Top 5 Things that A Workplace Wellness Program Needs to Be Successful

Dan Miller health coach

Did you know your employees spend more time with you, at work, during the week, than they do with their own families (excluding sleep of course)?  Wouldn’t this be a great time to help remind them to stay (or get) fit and healthy?

Here are my top five things that your wellness program needs to be a success.
1. It has to start at the very top. 

I’m going to make this one easy for you. As a CEO, You can’t expect your employees to do something that you’re not willing to do with them. Either start getting healthy, fit, and stress-free before you roll out your program or go on the journey beside your employees. Either one works, but you have to practice what you preach.  You’re the boss. They listen to you—with their eyes too.  They’re watching your behavior. If you exude wellness and develop a wellness culture, they will follow.
2. It has to be for everyone. 

Enough of the weight loss challenges. With 74% of our country now faced with a weight problem, how well are these challenges working anyway?  Healthcare costs are still rising. Your employees are still sick more often and missing more days of work than they used to.  Time to get real here. This isn’t about weight loss!  The weight loss should be a side effect of a healthier lifestyle. And your wellness program needs to include everybody, even those that are already well!  Get the fit and healthy employees to act as stewards of your program. Get their buy-in and have them help you keep momentum going. Make sure your program has an educational component as well as individual goal setting. Make sure you’re involving the families too. You don’t want just healthy employees, you want a wellness culture that spills over into the homes and family lives of your employees. This means you must involve the families in the educational, tracking, and goal setting aspects of your program.
3. It must contain disease management and tracking elements.

Speaking of goal setting, have you considered how you will track the effectiveness of your program? The best way to track this is to get the ICD-9 or ICD-10 code spends from your insurer and review them quarterly. This allows you to identify the existing disease states like heart disease, diabetes, metabolic syndrome, arthritis, etc. These
disease states are likely costing you the most, so why not spend time educating these populations on how to better manage them. While you may not see immediate results in the first quarter, or even in the first year, you will be better able to focus your energy where it has the most impact on your bottom line and the lives of your people.
4. The employees must benefit directly.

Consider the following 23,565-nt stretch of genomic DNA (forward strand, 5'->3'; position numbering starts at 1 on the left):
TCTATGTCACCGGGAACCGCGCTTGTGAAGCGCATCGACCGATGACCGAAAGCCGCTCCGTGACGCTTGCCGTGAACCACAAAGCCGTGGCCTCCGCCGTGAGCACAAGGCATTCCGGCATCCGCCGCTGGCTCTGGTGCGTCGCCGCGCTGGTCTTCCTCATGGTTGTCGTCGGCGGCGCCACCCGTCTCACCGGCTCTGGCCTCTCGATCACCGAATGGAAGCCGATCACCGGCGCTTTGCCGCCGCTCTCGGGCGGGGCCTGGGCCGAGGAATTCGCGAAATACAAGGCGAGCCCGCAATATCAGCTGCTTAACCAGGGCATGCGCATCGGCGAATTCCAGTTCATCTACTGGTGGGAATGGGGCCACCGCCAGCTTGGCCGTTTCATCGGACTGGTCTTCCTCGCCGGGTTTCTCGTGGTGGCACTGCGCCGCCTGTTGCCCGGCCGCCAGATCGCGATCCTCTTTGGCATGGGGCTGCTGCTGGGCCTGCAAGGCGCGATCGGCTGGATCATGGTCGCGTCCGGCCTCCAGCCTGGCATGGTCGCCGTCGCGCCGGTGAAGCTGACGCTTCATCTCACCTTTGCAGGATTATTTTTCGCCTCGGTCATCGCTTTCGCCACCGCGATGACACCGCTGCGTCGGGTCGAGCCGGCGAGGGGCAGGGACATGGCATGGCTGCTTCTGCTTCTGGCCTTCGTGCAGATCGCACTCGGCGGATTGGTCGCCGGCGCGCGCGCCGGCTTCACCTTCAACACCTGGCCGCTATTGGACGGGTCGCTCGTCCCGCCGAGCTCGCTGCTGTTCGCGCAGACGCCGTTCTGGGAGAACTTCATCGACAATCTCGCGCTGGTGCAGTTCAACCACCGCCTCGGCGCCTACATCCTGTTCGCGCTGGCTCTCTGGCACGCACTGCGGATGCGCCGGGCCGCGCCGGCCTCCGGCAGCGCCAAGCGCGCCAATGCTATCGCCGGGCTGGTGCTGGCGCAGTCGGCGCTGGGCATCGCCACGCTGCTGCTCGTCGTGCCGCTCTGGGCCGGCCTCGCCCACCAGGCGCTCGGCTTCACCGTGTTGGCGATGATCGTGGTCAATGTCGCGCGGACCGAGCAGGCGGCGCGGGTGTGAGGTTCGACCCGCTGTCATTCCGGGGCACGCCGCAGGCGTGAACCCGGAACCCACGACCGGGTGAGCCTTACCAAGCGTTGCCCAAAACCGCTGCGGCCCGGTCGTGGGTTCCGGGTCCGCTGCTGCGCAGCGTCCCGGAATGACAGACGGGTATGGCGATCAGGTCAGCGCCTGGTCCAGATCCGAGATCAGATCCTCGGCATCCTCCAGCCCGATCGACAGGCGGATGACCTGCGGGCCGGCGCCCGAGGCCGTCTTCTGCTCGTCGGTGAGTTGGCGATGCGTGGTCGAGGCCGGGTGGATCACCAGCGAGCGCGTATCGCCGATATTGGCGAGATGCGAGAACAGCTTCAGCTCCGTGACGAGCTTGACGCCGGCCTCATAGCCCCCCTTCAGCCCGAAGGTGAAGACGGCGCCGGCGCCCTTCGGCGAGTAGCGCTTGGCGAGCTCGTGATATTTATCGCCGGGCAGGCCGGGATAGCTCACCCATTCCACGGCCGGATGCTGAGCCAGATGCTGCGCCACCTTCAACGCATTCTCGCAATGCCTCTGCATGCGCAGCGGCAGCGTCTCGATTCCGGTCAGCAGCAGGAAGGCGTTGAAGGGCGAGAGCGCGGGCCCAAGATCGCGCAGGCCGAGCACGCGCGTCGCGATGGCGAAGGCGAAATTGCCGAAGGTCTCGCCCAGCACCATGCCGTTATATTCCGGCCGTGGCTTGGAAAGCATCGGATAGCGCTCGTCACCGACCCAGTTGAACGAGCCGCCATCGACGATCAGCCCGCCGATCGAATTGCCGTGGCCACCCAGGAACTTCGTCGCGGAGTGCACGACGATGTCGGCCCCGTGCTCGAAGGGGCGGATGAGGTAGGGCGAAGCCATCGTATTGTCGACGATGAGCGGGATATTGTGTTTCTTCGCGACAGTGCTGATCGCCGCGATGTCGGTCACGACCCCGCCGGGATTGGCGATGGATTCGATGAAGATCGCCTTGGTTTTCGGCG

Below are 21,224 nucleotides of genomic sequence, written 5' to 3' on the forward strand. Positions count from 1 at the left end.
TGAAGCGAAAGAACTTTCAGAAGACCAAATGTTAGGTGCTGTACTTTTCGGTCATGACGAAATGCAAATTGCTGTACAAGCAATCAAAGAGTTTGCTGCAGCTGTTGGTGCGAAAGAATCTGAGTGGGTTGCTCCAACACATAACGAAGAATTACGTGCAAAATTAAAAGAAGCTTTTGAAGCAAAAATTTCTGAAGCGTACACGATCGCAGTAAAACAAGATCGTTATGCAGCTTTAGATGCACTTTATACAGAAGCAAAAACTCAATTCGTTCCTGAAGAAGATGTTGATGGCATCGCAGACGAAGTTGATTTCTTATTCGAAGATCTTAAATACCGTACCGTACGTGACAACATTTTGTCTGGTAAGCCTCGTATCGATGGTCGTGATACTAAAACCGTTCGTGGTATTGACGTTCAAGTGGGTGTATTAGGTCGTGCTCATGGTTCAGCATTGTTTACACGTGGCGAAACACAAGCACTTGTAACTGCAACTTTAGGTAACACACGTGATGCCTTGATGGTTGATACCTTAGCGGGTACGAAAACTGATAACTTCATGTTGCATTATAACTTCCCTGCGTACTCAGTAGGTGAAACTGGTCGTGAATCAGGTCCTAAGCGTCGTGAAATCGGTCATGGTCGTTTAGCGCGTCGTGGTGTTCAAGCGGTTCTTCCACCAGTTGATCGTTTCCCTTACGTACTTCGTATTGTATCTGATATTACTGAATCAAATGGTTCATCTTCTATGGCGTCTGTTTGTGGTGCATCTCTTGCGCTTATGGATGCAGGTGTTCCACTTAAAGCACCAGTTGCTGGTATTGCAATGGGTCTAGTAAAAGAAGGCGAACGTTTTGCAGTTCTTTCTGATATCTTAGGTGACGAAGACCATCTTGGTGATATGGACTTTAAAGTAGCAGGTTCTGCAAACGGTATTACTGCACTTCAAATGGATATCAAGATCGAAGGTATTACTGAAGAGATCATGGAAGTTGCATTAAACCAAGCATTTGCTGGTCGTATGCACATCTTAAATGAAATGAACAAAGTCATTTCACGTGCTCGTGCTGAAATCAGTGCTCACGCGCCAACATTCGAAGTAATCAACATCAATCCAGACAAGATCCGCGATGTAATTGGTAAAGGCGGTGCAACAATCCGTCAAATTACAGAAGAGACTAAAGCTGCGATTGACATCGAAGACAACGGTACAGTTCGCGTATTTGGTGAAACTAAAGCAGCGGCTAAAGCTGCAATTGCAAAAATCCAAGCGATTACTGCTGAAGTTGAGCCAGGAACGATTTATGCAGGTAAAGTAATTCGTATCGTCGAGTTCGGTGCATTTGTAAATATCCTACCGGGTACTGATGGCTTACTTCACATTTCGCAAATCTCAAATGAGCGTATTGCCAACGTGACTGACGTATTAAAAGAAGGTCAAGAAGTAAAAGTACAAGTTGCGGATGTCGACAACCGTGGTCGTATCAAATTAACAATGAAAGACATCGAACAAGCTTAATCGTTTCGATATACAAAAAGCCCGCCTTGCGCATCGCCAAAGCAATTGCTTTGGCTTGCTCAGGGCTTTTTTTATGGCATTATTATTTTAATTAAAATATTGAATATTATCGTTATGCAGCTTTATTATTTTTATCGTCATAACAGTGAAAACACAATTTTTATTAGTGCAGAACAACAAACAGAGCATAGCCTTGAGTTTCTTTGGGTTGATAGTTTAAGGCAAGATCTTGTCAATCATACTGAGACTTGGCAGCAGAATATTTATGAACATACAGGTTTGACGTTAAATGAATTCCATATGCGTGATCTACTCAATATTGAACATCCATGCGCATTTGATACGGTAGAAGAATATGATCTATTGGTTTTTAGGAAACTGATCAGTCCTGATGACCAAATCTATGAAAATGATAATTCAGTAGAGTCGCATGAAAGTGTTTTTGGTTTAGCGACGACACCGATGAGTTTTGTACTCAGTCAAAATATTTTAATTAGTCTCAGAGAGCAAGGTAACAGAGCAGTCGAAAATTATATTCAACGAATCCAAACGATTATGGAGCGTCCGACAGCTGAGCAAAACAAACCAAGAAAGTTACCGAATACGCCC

Rewards! Rewards! Rewards!  They all want a reason to participate, as if a healthier body isn’t enough. Get with your team and put a budget together. Get creative on what to give away and how often. One company I’ve worked with is giving an all expense paid vacation for two as a top prize. The rewards need to be big enough to encourage action and must be for everyone, even the healthy.  Smaller monthly and quarterly awards for meeting individual goals should also be considered.
5. It can’t contradict itself!

You can’t have a wellness program at your facility and still have soda and snack machines selling Carb-age (garbage + carbs)!! I get it, they’ll complain if you take them out.  Too bad!  Let them know why you’re replacing soda with water (NOT juice or sports drinks). Tell them why donuts will no longer be served in the break room. Educate them. Keep them in the loop. Let them know your concern is their long-term health and see how much that caring attitude gets you in increased productivity alone. Remember the educational component?
I’ve included a couple of other ideas for you below. I love you little action figures! It’s time to get serious. Take ACTION! Today!
More ideas:

  • Consider having your next meeting at Skyzone or similar
  • Enroll the leadership team in a Spartan Race or Tough Mudder
  • Bring a chef into your workplace once a month to show employees how to cook healthy
  • Fresh fruit provided weekly in the break room
  • Help your employees purchase exercise equipment for their homes
  • Monthly newsletters that educate the employees and their family. This is best sent to the employees’ home. A monthly quiz on the newsletter will help ensure it gets read; prizes or points for the winners of course.

 

Dan Miller Health Coach

Guest Contributor
Dan Miller

Dan Miller is an executive wellness consultant, public speaker and author. Need extra help? Contact Dan here.

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